Step 3: Break it down. Needless to say, you’ve got to deliver — on time and exactly as promised. That’s why it’s so important to start with something small, something that will prove naysayers wrong. You’ve probably heard it called agile development. It values individuals and interactions over processes and tools. It follows incremental, baby steps. It’s evolutionary, with continuous testing, adaptability and, above all else, communication and collaboration.

Step 4: Empower early adopters. You know who they are. They’re the vocal opinion leaders in your community, the ones willing to give new IT projects a whirl. Develop their confidence and trust. Don’t just blast information out there and hope it sticks. Get them involved in the conversation. You will be pleased when their positive influence extends to others.

Step 5: Recognize those who deliver. OK, so you’ve delivered on your first promise. Don’t be surprised that your stakeholders still aren’t convinced. That’s all right. It takes time to change the culture. But now’s the time to celebrate that first accomplishment. Recognize the conquering heroes. Pass out certificates. Take pictures. Create videos. Post them on the Web. Write articles in the department newsletter. Sure, you’ll still have skeptics, but everybody should know that objective No. 1 came in on time and on budget.

Step 6: Get feedback. Four to six months after meeting that first goal, take a survey. Ask users, “Did we deliver on our promise? Does what we delivered work?” Give them the opportunity to bellyache if they want. But listen. Let them have their say. If they’re pleased, pat yourself on the back and keep going. If not, listen to what they say and fix any problems. In either case, be transparent and communicate the accolades or how you will fix things and by what date.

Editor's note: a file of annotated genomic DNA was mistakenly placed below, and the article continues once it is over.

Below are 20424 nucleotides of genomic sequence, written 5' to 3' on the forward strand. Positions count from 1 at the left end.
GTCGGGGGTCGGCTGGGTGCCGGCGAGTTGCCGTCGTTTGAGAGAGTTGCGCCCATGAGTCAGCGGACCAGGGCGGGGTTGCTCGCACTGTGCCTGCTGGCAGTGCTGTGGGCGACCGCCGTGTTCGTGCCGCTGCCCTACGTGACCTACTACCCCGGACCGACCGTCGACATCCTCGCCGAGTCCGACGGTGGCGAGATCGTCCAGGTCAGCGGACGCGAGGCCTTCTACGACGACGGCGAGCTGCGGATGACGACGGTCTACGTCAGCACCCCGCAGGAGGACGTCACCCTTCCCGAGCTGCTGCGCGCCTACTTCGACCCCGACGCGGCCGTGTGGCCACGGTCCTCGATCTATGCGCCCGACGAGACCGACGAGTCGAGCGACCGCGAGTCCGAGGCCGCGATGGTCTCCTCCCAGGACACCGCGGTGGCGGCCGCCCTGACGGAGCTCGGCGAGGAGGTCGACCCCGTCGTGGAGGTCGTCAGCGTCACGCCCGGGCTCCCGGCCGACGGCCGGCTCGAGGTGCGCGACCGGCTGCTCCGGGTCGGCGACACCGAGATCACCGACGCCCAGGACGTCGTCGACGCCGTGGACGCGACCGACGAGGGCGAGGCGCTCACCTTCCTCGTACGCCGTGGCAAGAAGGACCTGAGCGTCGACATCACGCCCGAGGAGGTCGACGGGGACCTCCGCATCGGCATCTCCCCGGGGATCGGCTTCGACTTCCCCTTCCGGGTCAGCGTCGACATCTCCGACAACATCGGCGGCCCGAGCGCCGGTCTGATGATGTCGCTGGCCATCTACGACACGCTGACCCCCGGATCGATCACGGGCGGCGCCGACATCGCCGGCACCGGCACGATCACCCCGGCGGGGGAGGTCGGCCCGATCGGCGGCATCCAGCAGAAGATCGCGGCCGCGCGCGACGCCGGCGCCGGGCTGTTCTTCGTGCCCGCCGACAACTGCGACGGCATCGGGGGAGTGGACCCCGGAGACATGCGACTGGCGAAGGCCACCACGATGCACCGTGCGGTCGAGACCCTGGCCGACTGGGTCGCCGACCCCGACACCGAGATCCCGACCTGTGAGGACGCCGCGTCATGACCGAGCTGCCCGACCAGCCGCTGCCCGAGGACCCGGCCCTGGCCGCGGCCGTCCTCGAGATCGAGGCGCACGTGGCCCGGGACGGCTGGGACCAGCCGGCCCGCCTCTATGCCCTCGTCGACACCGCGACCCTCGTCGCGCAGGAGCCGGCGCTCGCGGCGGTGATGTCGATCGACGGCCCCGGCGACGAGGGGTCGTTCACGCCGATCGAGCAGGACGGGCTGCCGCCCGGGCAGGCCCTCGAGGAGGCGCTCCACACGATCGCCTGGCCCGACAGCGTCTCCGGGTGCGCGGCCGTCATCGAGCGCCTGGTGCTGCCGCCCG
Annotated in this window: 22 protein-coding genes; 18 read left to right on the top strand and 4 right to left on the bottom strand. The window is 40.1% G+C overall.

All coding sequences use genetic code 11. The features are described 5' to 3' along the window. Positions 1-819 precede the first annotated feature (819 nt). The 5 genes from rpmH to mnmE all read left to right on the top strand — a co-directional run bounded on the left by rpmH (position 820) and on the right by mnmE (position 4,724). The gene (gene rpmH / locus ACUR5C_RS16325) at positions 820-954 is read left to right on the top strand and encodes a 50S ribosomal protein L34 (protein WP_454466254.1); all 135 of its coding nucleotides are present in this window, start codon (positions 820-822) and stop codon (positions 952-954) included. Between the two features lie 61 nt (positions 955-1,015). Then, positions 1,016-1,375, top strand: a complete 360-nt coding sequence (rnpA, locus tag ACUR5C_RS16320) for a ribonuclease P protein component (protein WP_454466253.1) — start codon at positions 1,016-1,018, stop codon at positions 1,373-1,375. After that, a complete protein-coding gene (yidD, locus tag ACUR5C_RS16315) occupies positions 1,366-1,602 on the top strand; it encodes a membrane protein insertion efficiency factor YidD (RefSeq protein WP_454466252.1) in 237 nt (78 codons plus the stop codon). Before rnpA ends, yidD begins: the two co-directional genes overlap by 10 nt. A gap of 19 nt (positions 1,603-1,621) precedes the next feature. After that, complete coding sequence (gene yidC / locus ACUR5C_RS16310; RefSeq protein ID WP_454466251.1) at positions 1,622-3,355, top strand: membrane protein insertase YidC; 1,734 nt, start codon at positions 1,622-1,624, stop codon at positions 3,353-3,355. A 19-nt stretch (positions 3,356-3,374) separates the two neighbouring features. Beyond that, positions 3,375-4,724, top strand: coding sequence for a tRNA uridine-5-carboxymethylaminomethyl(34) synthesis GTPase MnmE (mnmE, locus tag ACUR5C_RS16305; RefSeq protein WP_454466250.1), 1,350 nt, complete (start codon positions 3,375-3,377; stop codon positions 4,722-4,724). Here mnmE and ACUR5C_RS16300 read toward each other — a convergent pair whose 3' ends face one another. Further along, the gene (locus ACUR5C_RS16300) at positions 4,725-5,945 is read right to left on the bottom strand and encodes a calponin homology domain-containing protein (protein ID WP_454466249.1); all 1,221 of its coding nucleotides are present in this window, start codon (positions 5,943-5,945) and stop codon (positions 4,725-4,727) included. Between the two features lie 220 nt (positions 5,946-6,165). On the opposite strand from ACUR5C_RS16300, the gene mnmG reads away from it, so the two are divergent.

Step 7: Start the process again. Make another small goal. Take a stand, break it down, meet the goal, recognize the players, and get feedback. And then repeat it all again until the project is finished. By the fourth time objectives are met as promised, people will actually be excited about new IT projects.

About the Authors

Bob Woods is president of Topside Consulting Group and former commissioner of the General Services Administration’s Federal Technology Service.

Marybeth Fraser is president and CEO of Fraser Consulting.

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Reader comments

Thu, Jan 3, 2013 Bill Harshaq Reston VA

Suppose the stakeholders you have in 1999 differ from the stakeholders you have in 2001? The average tenure of political appointees at high levels is about 2 years or so, and in my experience, anything planned by the predecessor is automatically tainted for the successor.

Thu, Jan 3, 2013 Phil Steinschneider

The biggest secret to delivering on-time and on-schedule is to have both top-down and bottom-up delivery dates. Management always wants things on a specific day, but the people who are actually doing the work don’t believe they can deliver by that arbitrary date. The real delivery date lies somewhere between where management wants it to be, and where the "factory workers" believe it can be.

Wed, Jan 2, 2013

This is a great article.....but one thing it fails to mention is "documenting" those goals, requrements, and end state. It is called accountability. No matter whether it is agile development, you need to "say what you do, do what you say, prove it, and improve it."

Sat, Dec 29, 2012 Brian Wernham London

I agree - Risk assessment can be prone to 'groupthink' - if most IT projects fail then why do risk assessments always border on the wildly optimistic? Look at this example of optimistic reporting at the US DOD: Brian